There may be some possible explanations for this, but despite the huge disparity over Chinese corn stocks, what may be more important is that the apparent global corn supply glut in reality may not be a glut at all.


In 2008, the Chinese government introduced a price support program for corn to encourage farmers to grow more of it. Since then, Chinese corn production has swelled by more than one-third.

China has the tendency to sit on a large stockpile of corn in its effort to be self-sufficient and rely less on imports, all while protecting against any potential risks to food supply.

A surge in world corn supply over the past couple of years has caused global cash prices to fall, while government-supported Chinese prices remain high, roughly twice as expensive as U.S. corn.

This has made importing alternative feed grains into China more cost-effective. Imports of barley, sorghum, and distiller's dried grains with solubles (DDGS) shot up in late 2013 and have stood at historic levels ever since.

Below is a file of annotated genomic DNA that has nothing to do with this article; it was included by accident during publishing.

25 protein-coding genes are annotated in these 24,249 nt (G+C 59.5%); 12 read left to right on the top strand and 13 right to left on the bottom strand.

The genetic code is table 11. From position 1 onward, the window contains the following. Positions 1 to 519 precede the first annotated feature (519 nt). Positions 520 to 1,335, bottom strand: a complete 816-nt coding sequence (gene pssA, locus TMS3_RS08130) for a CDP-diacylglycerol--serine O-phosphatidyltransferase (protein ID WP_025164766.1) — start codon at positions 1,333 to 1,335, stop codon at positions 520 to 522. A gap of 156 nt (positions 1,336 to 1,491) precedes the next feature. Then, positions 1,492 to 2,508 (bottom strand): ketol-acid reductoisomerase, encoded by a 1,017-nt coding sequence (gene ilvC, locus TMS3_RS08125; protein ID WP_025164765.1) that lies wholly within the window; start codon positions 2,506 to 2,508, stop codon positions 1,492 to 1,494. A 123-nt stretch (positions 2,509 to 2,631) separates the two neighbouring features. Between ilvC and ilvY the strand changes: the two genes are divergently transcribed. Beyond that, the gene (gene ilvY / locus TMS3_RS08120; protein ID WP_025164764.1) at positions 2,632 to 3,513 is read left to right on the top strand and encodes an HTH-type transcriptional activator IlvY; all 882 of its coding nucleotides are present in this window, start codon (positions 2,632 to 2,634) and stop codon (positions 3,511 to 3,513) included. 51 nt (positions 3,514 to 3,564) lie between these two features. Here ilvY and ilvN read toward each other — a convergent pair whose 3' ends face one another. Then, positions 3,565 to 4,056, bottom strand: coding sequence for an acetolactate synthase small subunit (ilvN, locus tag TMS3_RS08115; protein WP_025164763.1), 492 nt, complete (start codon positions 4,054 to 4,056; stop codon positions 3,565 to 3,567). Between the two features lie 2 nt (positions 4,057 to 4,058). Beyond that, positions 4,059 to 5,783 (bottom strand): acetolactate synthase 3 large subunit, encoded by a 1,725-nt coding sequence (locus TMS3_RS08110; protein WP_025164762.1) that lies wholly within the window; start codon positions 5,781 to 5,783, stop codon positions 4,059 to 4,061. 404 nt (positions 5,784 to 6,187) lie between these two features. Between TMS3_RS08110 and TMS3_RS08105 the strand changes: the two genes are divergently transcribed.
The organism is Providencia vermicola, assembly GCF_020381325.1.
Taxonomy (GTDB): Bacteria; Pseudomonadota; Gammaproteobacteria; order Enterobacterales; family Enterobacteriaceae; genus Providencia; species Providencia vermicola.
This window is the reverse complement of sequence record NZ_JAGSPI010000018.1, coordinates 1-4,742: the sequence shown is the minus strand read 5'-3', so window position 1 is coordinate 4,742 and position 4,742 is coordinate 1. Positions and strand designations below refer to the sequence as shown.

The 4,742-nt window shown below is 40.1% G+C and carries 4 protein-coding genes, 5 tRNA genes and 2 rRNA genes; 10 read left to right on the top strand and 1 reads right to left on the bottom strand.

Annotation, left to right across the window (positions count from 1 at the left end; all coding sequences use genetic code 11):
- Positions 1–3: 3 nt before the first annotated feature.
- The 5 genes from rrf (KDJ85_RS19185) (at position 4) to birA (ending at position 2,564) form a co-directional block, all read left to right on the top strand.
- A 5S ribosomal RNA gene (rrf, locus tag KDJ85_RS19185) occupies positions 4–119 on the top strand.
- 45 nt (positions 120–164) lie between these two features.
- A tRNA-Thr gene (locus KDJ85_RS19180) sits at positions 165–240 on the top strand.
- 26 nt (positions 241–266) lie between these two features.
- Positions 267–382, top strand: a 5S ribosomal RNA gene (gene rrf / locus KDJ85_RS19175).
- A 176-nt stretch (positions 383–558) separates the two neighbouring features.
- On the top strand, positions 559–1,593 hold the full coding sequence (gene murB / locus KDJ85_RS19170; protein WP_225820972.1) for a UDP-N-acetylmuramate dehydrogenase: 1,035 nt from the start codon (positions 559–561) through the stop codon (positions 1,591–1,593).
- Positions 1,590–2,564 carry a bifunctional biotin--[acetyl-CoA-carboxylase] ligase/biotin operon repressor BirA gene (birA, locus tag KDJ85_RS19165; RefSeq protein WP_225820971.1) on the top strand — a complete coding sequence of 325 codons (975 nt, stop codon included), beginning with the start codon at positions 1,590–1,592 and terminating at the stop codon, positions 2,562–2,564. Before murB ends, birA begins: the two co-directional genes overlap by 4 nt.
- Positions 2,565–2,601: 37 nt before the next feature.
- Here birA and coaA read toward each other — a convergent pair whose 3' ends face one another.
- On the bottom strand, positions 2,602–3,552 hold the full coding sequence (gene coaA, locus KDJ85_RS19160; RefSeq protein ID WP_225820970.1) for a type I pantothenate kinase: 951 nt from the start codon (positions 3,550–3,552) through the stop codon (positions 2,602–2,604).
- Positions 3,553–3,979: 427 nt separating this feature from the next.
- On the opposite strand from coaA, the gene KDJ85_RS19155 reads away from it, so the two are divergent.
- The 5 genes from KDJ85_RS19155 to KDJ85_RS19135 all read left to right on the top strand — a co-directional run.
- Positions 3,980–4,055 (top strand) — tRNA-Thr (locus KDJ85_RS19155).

Cheaper alternatives have steered livestock farmers away from the pricy corn, causing the Chinese government to have to purchase large amounts of domestic corn in order to continue the price support program.

On Sept. 18, Beijing responded to the oversupply by lowering the support price by 10 percent. Even with the decrease, China's corn prices remain well above the rest of the world.




Controversy over China's corn carryout is rooted in the fact that there are no official government statistics on China stocks. This has led to a wide range of industry estimates, with USDA having been labeled "too low" by many analysts.